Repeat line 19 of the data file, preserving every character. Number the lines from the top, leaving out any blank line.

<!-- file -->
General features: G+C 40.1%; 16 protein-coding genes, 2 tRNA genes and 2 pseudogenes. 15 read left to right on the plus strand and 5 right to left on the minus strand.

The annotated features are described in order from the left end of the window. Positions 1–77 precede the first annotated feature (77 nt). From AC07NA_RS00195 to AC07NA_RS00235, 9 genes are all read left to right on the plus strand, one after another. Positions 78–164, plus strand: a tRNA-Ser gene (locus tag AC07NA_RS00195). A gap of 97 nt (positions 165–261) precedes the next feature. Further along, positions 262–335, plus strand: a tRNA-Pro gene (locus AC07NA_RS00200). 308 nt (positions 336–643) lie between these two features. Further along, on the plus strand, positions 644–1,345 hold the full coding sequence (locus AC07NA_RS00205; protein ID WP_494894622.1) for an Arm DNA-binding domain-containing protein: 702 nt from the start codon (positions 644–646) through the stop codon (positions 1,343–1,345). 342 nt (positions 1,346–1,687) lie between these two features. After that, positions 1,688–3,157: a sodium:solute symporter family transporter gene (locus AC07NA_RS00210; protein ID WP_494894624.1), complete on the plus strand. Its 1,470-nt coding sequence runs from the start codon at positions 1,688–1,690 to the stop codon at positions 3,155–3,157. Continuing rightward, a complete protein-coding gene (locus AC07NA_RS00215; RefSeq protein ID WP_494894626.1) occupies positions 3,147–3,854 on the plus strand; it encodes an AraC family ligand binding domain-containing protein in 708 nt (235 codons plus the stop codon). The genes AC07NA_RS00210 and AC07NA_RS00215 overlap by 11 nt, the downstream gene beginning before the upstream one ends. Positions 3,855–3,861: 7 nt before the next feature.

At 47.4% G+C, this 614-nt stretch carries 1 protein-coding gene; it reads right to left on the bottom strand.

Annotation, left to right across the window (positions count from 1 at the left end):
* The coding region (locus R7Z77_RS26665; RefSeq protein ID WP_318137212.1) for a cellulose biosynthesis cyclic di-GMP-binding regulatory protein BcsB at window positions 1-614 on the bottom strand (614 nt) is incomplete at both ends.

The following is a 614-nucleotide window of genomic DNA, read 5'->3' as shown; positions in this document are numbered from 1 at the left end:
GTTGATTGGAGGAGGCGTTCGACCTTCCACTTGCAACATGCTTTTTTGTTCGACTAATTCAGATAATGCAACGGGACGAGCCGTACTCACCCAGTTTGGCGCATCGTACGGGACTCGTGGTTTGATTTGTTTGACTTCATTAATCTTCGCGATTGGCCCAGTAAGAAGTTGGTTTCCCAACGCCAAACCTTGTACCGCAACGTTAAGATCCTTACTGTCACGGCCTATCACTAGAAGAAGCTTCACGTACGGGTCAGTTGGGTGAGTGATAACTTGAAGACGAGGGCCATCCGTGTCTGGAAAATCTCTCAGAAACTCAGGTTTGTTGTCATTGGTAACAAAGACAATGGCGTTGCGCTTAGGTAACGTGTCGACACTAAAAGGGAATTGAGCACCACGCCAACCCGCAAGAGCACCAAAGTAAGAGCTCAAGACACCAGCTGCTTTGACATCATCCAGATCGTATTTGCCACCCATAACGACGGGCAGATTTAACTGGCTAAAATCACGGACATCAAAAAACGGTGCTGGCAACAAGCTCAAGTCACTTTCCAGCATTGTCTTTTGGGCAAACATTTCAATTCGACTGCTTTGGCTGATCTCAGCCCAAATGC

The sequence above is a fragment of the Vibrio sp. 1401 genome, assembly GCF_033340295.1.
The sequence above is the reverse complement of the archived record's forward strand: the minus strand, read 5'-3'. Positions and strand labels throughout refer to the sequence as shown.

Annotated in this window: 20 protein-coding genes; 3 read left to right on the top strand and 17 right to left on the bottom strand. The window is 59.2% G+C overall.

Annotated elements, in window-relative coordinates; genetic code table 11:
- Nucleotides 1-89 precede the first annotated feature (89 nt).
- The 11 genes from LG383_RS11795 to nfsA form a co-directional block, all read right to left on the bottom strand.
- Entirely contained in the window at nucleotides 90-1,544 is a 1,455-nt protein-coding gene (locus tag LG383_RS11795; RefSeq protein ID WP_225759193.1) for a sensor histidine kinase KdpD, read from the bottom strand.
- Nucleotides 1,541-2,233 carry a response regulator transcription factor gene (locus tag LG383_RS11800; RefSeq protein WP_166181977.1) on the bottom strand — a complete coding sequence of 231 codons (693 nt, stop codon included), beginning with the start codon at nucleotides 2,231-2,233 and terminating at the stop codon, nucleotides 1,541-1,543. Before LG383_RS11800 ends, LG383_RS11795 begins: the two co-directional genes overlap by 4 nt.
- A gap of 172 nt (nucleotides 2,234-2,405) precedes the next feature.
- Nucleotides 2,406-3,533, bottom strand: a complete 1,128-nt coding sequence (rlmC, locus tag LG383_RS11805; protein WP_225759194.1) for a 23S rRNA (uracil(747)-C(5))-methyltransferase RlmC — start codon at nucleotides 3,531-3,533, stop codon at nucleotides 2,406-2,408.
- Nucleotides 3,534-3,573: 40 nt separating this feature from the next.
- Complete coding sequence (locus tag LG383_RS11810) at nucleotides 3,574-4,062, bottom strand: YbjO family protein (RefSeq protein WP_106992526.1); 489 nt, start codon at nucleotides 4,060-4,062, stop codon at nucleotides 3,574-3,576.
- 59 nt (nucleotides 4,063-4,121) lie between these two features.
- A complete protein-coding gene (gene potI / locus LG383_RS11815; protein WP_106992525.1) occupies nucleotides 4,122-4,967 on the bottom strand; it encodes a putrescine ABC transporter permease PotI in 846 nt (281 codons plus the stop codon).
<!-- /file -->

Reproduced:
- Complete coding sequence (locus tag LG383_RS11810) at nucleotides 3,574-4,062, bottom strand: YbjO family protein (RefSeq protein WP_106992526.1); 489 nt, start codon at nucleotides 4,060-4,062, stop codon at nucleotides 3,574-3,576.